Author: Louise Limerick
After what seemed like an endless wait for this book to arrive in my hot little hands I received it this afternoon and knew it was a case of drop everything and get started so I could make sure I finished before the book clubbers. I couldn’t drop the kids, the housework, the dinner but I could pause the book I was reading (because I just couldn’t meet my own challenge to finish it today).
Finally the house is quiet and I can sit back and start reading. Ahh the bliss, even if I can still hear Nick Jr. in the background.
I am only one chapter in, I know little about the storyline or where this is going but I am IN LOVE with Lucinda. She’s never mastered the art of dealing with people and I feel her pain. She’s direct and she pulls no punches, I had to have a little giggle at her and I think she is definitely a character I am going to enjoying seeing evolve throughout the novel.
By the closing scenes I am pretty sure that there will have been some drastic evolution take place and I am looking forward to watching it.
I’m trying to decide how much else I can really say at this point because I have only read one chapter so it’s not a fantastic indication but what I have read has hooked me, well and truly. Limerick’s sentence structure is short and snappy for the most part though there are some that seem to be quite wordy and grammar filled but they just fit, and they are the sort of sentences I find myself writing at times and wondering if they will ever make sense to anyone else, I can’t say about mine but Limerick’s certainly do. ———–
Lucinda’s Whirlwind is a beautiful story of growth, it really is quite a whirlwind. What with it’s focus on different characters, and each character bearing an extremely different personality – hence a completely different writing style.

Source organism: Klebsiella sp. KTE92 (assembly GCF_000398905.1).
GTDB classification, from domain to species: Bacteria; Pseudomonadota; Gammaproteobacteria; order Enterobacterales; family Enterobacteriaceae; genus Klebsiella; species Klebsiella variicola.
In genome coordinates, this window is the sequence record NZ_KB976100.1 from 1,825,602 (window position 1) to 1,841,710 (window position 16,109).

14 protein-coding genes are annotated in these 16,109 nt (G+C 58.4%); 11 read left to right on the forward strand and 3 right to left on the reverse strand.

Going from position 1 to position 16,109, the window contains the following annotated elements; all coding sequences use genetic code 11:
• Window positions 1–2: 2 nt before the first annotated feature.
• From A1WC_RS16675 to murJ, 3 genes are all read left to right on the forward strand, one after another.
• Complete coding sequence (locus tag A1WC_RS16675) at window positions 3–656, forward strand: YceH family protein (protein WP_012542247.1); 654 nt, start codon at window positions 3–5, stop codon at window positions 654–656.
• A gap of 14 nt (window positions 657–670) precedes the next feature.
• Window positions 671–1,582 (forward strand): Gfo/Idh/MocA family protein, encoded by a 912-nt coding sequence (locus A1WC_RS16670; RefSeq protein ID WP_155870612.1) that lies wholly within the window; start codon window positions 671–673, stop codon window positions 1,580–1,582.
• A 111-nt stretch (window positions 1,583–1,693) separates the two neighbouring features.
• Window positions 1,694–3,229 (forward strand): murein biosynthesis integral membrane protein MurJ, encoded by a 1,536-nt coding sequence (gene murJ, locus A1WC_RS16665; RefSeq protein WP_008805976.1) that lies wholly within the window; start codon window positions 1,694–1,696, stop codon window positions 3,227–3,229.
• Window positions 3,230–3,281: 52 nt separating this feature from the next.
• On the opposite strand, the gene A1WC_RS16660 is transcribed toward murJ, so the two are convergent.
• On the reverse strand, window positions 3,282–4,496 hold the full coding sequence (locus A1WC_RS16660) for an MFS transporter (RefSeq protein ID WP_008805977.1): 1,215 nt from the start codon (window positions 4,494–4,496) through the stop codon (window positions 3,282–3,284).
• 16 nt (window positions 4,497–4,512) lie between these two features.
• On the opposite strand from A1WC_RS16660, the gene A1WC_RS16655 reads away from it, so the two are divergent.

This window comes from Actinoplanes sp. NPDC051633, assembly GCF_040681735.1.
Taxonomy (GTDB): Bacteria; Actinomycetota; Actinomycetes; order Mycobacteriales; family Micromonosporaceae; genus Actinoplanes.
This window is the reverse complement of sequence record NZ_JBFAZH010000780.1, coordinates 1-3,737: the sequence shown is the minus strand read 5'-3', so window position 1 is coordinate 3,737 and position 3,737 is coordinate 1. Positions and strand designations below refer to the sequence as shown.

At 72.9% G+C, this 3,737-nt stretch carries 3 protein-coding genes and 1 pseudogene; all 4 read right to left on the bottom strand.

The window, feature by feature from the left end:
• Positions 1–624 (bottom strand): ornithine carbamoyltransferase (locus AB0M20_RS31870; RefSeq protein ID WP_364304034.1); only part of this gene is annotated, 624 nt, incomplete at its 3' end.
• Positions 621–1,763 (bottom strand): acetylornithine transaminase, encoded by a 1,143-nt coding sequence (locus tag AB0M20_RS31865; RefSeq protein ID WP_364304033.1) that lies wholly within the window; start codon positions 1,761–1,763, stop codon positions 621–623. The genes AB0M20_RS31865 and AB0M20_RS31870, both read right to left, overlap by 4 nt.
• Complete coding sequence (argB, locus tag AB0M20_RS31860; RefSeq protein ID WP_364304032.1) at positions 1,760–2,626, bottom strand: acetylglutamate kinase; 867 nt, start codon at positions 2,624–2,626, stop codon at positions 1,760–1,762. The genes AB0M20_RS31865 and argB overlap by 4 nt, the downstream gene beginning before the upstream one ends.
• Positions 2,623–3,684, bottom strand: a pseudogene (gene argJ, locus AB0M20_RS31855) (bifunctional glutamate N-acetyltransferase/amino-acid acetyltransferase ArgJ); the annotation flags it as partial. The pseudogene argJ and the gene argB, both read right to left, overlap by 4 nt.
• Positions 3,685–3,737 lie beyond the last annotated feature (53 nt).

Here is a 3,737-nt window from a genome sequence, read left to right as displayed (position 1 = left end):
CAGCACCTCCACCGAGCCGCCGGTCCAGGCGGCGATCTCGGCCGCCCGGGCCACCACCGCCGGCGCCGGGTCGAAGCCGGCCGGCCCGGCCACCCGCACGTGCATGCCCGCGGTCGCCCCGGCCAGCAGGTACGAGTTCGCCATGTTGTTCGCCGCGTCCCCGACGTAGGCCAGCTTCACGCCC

I still love Lucinda, I loved her from the very beginning and I still love her now. This strong-willed and brutally honest woman doesn’t understand tact. She calls it like she sees it, without that softener of sometimes realising it’s better to say nothing at all.
Lucinda finds herself about as far from her comfort zone as possible, certainly way further than she had ever imagined, when she responds to the distress call of her brother-in-law Brian. It seems that both he and her sister will be unable to pick the children up from school, it soon appears that the situation may take a little longer to resolve and Lucinda is required to stay on and take care of her niece and nephew.
This is all a world away from her tidy, ordered apartment, her job and her life. A place where everything is where and how it is expected.
It is the little things that Lucinda ultimately finds so insurmountable and as I read along I understand what she’s feeling. These are little things that most of us take for granted, and take in our stride, every day because they are simply a part of our lives and something we need to do. Lucinda is new to an environment like that, and new to situations where it is harder to remain distanced and closed off from those around you.
Jayne is Lucinda’s sister, she of the empty shoes Lucinda is left to fill and the polar opposite to Lucinda. Always wanting to ensure those around her are happy, putting herself on hold to fulfill the needs of others. The day finally arrived for it to be about her, and so she is on a journey of self discovery also.
Limerick’s characters are vibrant and relatable, all of them displaying qualities that we have, or wish we had. And their struggles are ones that we can understand. All of whom come together in a place of clarity and greater self-awareness.
Well written, engaging and an easy read, this is a book that kept me guessing with just how some of the connections worked. I would recommend it, especially to those who have ever been accused of being tactless – Lucinda may give you a bit of perspective.